Calling is easy, and the quality of the call was very good despite the phone being attached to a wrist. Often with remote devices the call quality suffers because there is so much background noise, but LG did a good job with the mic set up and calls came through clear as a bell. One really neat feature of the device is that there is an auto-answer option where if you dial your child, if they don't answer the call after a few seconds, it will automatically answer. This can be great peace of mind knowing that if they are somehow incapacitated, you can still get through to them.

One challenge some folks may have is that when you enter the numbers you select the relationship of the number to the child-mom, dad, etc. But you can't differentiate between two sets of grandparents, you just have two Grandpa and Grandma entries but can't add names. It's not a huge deal, but it can make things difficult to remember who was first in the queue.

Another great feature of the Pal 2 is the geo capabilities that are built in. The Pal 2 does what other smart devices do and tracks the location of the device regularly. This gives you some really great options as parents if you are using the Pal 2 as something of a watchdog.

Through the app you can set some different geo settings that will alert you if things are not quite right. The generic use is that if the Pal 2 is on you can geolocate the device and see where it (and the wearer) is. Obviously this is great if you want to know where your child is-did they make it to school, are they at the park when they said they would be, etc. But it can also aid you if they take it off at the park and forget it- you can find it pretty quickly.


This also allows you to set up location checks at different times of the day. For example, at 8:30 a.m. you can set up a check to see if they made it to school. Or at 4 p.m. you can check to make sure they made it to their after school program. This can give you a lot of peace of mind if you worry about younger children, or if they walk home from school.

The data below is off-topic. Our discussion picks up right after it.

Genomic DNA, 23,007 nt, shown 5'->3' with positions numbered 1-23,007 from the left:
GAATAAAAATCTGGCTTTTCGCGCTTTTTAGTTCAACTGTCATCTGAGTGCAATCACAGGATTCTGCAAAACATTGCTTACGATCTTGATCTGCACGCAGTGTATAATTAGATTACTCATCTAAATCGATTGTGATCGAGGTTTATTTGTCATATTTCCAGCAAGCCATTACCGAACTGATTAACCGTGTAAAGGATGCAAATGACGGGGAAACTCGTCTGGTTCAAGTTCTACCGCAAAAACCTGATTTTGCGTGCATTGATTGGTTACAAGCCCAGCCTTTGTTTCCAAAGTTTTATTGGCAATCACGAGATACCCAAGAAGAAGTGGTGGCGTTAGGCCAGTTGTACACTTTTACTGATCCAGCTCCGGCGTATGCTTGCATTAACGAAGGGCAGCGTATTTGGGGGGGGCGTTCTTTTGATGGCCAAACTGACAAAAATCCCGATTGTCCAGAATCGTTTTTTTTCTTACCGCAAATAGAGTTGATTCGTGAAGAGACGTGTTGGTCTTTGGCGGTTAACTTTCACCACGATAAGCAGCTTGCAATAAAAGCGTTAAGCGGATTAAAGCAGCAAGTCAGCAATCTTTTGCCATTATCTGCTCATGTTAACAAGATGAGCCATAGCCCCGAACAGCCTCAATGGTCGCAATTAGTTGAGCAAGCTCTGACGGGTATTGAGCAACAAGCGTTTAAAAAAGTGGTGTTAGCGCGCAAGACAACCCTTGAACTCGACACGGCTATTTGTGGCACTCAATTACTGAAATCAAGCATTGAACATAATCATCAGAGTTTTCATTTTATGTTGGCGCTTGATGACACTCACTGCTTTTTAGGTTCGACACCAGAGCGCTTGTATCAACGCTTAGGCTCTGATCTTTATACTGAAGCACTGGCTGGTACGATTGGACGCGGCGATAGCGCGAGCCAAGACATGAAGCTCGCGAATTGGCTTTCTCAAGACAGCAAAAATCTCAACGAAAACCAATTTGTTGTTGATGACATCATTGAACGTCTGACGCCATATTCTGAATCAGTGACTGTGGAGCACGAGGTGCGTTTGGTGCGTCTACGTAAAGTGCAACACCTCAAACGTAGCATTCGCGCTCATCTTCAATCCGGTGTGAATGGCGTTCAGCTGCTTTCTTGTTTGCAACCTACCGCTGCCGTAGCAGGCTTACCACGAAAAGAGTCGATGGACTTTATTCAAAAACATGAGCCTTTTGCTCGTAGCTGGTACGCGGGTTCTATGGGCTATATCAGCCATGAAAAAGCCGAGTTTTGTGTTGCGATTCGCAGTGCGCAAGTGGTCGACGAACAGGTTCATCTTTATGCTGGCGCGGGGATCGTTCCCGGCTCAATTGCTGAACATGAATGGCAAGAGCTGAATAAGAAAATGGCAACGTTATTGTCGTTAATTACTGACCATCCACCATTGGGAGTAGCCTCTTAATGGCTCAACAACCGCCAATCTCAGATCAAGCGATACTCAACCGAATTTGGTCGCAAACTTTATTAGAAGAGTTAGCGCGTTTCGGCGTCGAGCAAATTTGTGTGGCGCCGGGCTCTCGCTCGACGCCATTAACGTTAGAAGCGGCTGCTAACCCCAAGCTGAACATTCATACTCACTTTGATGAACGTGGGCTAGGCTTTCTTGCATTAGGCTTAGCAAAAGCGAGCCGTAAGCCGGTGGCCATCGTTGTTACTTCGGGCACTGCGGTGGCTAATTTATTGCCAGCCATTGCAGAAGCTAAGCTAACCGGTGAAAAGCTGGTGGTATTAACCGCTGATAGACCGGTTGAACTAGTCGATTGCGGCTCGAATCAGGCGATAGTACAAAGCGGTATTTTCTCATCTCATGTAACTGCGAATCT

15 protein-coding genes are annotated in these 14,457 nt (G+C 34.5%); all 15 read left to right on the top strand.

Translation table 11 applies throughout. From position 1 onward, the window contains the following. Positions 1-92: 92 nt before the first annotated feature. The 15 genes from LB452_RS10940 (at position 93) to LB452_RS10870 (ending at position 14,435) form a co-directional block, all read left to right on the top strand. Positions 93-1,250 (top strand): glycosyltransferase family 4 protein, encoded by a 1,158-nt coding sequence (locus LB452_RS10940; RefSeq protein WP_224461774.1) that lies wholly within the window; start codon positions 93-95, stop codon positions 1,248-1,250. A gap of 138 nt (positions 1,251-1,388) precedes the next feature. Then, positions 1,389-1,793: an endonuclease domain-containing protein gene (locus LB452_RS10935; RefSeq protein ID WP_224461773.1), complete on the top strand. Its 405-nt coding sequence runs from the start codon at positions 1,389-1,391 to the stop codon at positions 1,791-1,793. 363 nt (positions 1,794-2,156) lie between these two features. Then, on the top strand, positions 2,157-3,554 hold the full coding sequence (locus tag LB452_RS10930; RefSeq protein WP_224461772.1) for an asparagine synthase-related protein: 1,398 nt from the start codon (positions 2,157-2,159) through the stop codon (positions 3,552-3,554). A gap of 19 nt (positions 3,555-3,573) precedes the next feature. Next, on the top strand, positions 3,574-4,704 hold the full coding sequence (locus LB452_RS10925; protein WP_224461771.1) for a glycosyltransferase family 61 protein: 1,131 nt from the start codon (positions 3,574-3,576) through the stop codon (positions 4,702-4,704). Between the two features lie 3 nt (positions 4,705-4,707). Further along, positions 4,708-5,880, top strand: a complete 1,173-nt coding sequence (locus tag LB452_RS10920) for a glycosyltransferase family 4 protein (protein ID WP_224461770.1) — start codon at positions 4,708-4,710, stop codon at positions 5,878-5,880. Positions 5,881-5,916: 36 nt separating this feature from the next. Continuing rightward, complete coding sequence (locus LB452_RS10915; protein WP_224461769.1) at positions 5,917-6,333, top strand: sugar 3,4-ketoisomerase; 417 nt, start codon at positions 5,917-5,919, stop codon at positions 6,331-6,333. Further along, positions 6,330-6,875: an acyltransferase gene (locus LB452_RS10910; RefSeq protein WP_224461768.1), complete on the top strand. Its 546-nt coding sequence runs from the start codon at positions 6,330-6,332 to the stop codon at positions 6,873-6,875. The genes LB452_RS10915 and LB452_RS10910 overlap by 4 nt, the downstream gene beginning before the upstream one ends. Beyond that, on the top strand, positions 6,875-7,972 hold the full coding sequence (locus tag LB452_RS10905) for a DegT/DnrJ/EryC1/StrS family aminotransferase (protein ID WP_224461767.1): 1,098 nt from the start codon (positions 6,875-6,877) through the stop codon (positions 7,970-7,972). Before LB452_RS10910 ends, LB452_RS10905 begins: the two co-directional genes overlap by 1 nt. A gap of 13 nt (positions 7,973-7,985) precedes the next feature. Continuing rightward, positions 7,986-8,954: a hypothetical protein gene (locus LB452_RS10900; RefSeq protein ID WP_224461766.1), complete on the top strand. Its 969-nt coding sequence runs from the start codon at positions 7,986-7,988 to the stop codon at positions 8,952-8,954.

I asked a couple friends of mine to test the device out as well, they have kids that are around the same age as ours and they reported huge success with the device as well. They actually brought up another use for it as well-senior care. Just like the Jitterbug phone which was a transitional cellphone for seniors years ago, this device is appealing for those that are maybe looking for a solution for elderly parents or family members who are possibly at risk or need to have readily available communication.

The same features that make this appealing for kids, can also give you peace of mind when looking at caring for the elderly and the device is easy enough to use that if they are "non-techy" they will still be able to figure out how to use it.

With nine days of standby time and up to 2.5 hours of talk time the rechargeable battery is more than adequate, and it weighs in at just over 1.5 ounces, so it's easy to wear all day. The housing is durable and the design and function worked as well as, or better than, advertised.

If you are looking for a transitional device for your kids, not quite ready to get them their own cellphone, this may be a great solution to give them a way to stay in contact, without all the concerns and pitfalls of getting them a smartphone or tablet.

All in all it's a cool device and is worth a look for many different situations. Check out for the full specs.

What To Read Next
Commercial farmers in Nebraska, the Dakotas, and Minnesota start using drones for spraying, seeding.
Artificial intelligence can now act as an artist or a writer. Does that mean AI is ready to play doctor? Many institutions, including Mayo Clinic, believe that AI is ready to become a useful tool.
Even if it's not a lucrative venture, the hobby of raising rabbits continues at this farm near Sebeka, Minnesota.
While traffic has roughly doubled since 2020 — the heart of the pandemic, when there were 14.9 million passengers — it’s still not at pre-pandemic levels: In 2019, there were 39.6 million passengers.